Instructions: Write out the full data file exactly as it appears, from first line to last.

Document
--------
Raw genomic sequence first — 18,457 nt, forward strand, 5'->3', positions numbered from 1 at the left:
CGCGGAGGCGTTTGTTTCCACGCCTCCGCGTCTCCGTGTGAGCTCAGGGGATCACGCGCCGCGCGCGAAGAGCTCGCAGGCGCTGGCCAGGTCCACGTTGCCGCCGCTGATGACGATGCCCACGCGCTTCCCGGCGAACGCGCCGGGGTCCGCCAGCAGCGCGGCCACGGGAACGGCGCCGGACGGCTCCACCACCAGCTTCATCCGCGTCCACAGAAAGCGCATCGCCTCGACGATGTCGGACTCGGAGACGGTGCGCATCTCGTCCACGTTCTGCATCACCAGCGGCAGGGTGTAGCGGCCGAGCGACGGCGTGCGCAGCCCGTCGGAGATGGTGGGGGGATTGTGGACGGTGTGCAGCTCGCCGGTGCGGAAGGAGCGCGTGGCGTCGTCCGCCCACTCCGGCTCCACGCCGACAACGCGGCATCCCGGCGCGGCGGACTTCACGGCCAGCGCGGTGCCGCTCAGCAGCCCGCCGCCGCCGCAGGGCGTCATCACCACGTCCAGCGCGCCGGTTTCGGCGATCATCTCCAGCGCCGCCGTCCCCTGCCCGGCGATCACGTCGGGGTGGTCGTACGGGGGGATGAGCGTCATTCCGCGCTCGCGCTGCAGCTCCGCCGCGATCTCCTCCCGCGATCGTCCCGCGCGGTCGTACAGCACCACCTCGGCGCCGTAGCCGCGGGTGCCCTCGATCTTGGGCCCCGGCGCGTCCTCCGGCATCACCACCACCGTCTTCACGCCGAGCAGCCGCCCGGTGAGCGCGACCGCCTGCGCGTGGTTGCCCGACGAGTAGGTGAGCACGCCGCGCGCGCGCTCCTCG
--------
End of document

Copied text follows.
Raw genomic sequence first — 18,457 nt, forward strand, 5'->3', positions numbered from 1 at the left:
CGCGGAGGCGTTTGTTTCCACGCCTCCGCGTCTCCGTGTGAGCTCAGGGGATCACGCGCCGCGCGCGAAGAGCTCGCAGGCGCTGGCCAGGTCCACGTTGCCGCCGCTGATGACGATGCCCACGCGCTTCCCGGCGAACGCGCCGGGGTCCGCCAGCAGCGCGGCCACGGGAACGGCGCCGGACGGCTCCACCACCAGCTTCATCCGCGTCCACAGAAAGCGCATCGCCTCGACGATGTCGGACTCGGAGACGGTGCGCATCTCGTCCACGTTCTGCATCACCAGCGGCAGGGTGTAGCGGCCGAGCGACGGCGTGCGCAGCCCGTCGGAGATGGTGGGGGGATTGTGGACGGTGTGCAGCTCGCCGGTGCGGAAGGAGCGCGTGGCGTCGTCCGCCCACTCCGGCTCCACGCCGACAACGCGGCATCCCGGCGCGGCGGACTTCACGGCCAGCGCGGTGCCGCTCAGCAGCCCGCCGCCGCCGCAGGGCGTCATCACCACGTCCAGCGCGCCGGTTTCGGCGATCATCTCCAGCGCCGCCGTCCCCTGCCCGGCGATCACGTCGGGGTGGTCGTACGGGGGGATGAGCGTCATTCCGCGCTCGCGCTGCAGCTCCGCCGCGATCTCCTCCCGCGATCGTCCCGCGCGGTCGTACAGCACCACCTCGGCGCCGTAGCCGCGGGTGCCCTCGATCTTGGGCCCCGGCGCGTCCTCCGGCATCACCACCACCGTCTTCACGCCGAGCAGCCGCCCGGTGAGCGCGACCGCCTGCGCGTGGTTGCCCGACGAGTAGGTGAGCACGCCGCGCGCGCGCTCCTCG